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Chapter 67. Smoking Cessation

The patient is a 63-year-old woman with a past medical history of hypertension, tobacco use, type 2 diabetes mellitus, and dental implants/dentures. Comorbid conditions are managed with medications including amlodipine 5 mg by mouth once per day and metformin 1000 mg by mouth twice per day. Her last blood pressure was 122/76 mm Hg and A1C was 6.2% 1 month ago. She is a smoker and has smoked 1.5 packs per day for the past 40 years. She is ready to quit but would prefer to have an “as-needed” medicine available to her for when her cravings become overwhelming. For nicotine replacement therapy, what agent would be best to recommend?

a. Nicotine polacrilex gum.

b. Nicotine lozenges.

c. Nicotine transdermal patch.

d. The patient should avoid nicotine replacement products.

Answer b is correct. The nicotine lozenges provide as needed relief for acute nicotine cravings and do not have dental implant/denture precautions as found with the nicotine gum. She may use up to 20 lozenges in a 24-hour period, but may use as few as she needs to stave off cravings.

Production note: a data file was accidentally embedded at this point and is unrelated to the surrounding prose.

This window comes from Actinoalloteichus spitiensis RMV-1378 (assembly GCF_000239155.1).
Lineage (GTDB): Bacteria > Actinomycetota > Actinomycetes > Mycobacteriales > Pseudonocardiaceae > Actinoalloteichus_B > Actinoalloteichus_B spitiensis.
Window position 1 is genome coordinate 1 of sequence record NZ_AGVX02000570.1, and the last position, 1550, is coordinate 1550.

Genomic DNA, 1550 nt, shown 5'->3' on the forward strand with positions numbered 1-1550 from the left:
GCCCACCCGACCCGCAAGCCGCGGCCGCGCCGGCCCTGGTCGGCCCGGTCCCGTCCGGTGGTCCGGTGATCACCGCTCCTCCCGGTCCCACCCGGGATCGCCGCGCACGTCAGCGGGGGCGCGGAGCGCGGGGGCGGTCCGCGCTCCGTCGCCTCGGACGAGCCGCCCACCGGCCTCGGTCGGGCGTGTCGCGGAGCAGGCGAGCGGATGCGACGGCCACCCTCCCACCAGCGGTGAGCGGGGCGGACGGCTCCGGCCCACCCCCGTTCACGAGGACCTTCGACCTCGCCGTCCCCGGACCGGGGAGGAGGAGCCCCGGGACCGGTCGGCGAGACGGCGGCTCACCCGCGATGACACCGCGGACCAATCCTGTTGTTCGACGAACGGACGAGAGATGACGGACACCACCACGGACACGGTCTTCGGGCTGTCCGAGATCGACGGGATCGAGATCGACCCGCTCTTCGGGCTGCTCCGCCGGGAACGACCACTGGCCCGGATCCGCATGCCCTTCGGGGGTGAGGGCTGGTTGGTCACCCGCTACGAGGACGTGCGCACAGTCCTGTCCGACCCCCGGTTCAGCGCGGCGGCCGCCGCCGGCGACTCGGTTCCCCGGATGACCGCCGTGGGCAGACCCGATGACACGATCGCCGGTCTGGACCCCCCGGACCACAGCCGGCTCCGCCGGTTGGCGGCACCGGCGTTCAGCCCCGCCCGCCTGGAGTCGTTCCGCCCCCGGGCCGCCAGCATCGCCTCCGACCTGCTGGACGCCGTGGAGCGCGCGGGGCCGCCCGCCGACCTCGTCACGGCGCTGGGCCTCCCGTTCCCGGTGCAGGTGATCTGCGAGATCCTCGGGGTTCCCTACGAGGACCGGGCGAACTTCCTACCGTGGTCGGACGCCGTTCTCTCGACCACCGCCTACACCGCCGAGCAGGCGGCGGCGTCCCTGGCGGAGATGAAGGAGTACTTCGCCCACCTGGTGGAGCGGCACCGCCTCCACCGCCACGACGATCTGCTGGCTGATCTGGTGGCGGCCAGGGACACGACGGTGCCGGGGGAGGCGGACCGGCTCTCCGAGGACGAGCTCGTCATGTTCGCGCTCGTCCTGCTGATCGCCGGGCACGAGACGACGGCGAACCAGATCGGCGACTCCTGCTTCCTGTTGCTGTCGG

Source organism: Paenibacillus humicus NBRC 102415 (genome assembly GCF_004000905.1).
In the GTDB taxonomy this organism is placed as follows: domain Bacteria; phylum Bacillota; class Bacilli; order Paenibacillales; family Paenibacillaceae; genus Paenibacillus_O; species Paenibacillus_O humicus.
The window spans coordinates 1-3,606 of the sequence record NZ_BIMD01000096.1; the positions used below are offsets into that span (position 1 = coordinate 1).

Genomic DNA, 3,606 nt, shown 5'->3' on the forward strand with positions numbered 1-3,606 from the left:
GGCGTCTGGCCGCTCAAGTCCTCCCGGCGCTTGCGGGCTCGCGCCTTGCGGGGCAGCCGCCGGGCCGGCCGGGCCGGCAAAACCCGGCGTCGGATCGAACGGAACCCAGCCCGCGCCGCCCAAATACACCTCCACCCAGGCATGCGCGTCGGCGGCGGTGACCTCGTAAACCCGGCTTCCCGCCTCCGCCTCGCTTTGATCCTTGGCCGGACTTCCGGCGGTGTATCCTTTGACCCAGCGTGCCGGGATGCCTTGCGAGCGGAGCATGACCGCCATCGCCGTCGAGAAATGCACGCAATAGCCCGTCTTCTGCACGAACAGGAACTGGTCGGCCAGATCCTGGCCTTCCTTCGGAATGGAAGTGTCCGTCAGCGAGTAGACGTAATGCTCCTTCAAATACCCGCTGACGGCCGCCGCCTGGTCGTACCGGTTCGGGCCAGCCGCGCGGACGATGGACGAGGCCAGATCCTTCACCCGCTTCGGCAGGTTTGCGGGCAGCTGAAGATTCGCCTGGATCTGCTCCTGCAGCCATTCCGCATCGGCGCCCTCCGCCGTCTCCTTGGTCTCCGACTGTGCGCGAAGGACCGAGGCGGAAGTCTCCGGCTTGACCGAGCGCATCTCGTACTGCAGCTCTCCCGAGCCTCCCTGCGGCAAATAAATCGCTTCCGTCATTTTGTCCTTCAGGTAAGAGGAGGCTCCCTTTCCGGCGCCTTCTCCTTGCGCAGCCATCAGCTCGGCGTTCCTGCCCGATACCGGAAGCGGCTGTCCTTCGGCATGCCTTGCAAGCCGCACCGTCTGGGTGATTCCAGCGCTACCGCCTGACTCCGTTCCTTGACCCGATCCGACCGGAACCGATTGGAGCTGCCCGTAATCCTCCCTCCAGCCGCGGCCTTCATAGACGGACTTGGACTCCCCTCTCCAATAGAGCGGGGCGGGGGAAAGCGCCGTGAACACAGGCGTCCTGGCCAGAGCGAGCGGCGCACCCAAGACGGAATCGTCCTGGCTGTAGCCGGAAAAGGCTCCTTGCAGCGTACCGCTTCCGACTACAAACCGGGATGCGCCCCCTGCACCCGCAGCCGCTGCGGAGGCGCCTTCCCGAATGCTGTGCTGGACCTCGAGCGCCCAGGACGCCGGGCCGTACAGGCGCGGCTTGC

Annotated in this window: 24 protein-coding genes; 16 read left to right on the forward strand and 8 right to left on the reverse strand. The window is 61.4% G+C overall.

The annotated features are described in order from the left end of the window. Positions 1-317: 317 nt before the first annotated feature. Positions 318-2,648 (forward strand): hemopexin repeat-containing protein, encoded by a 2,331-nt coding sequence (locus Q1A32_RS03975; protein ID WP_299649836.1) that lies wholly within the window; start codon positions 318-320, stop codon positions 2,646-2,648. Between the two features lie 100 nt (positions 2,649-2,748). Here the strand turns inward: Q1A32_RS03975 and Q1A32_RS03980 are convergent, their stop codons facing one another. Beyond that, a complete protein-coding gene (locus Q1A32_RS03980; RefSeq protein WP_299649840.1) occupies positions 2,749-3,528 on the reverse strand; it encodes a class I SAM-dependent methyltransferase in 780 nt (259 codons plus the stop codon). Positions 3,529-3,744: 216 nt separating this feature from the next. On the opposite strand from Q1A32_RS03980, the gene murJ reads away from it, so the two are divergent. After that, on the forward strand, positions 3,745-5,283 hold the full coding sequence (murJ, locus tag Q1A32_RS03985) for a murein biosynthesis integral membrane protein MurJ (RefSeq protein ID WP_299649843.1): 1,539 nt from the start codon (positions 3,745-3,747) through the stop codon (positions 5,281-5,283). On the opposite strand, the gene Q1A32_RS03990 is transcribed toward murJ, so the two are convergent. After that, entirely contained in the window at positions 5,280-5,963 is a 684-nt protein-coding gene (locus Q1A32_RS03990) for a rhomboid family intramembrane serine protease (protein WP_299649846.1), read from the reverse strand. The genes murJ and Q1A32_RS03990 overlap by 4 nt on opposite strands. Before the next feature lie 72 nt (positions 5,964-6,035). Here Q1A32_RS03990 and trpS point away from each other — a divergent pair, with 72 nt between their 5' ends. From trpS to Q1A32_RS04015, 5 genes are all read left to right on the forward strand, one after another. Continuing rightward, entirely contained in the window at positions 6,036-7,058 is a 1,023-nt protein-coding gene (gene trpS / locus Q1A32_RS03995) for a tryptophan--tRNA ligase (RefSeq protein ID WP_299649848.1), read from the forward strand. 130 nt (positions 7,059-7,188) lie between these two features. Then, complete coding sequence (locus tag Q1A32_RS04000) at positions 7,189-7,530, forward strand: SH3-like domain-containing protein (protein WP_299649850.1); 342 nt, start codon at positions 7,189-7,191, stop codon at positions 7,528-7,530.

Answer a in incorrect. The patient should avoid using nicotine gum because she has dental implants/dentures. This is a warning/precaution for use as the gum may stick to the dental work and cause damage.

Answer c is incorrect: Nicotine patches are not considered useful for managing acute nicotine cravings as they have a delayed onset and prolonged effect as a maintenance medicine. The administration device delivers a low, consistent dose of nicotine that may be weaned as the patient becomes less and less dependent on the physical presence of nicotine in their system. It is not indicated for acute management.

Answer d is incorrect. The patient does not have contraindications to nicotine replacement therapy. She does need to exercise caution when using nicotine gum in the presence of dental implants/dentures, but does not have a warning against using nicotine products. Contraindications of nicotine replacement therapy include recent (<2 weeks) myocardial infarction, serious underlying arrhythmias, serious or worsening angina pectoris, pregnancy and breastfeeding, and adolescents younger than 18 years. Additionally, the gum has a precaution for temporomandibular joint disease, the nasal spray has a warning against use in severe reactive airway disease and underlying chronic nasal disorders (rhinitis, nasal polyps, sinusitis), and the oral inhaler has a warning in bronchospastic disease.

A patient is prescribed a nicotine lozenge for use when he or she experiences cravings for a cigarette. One patient discusses that his strongest cravings occur in the morning and feels that is when the lozenge works the least for him. ...

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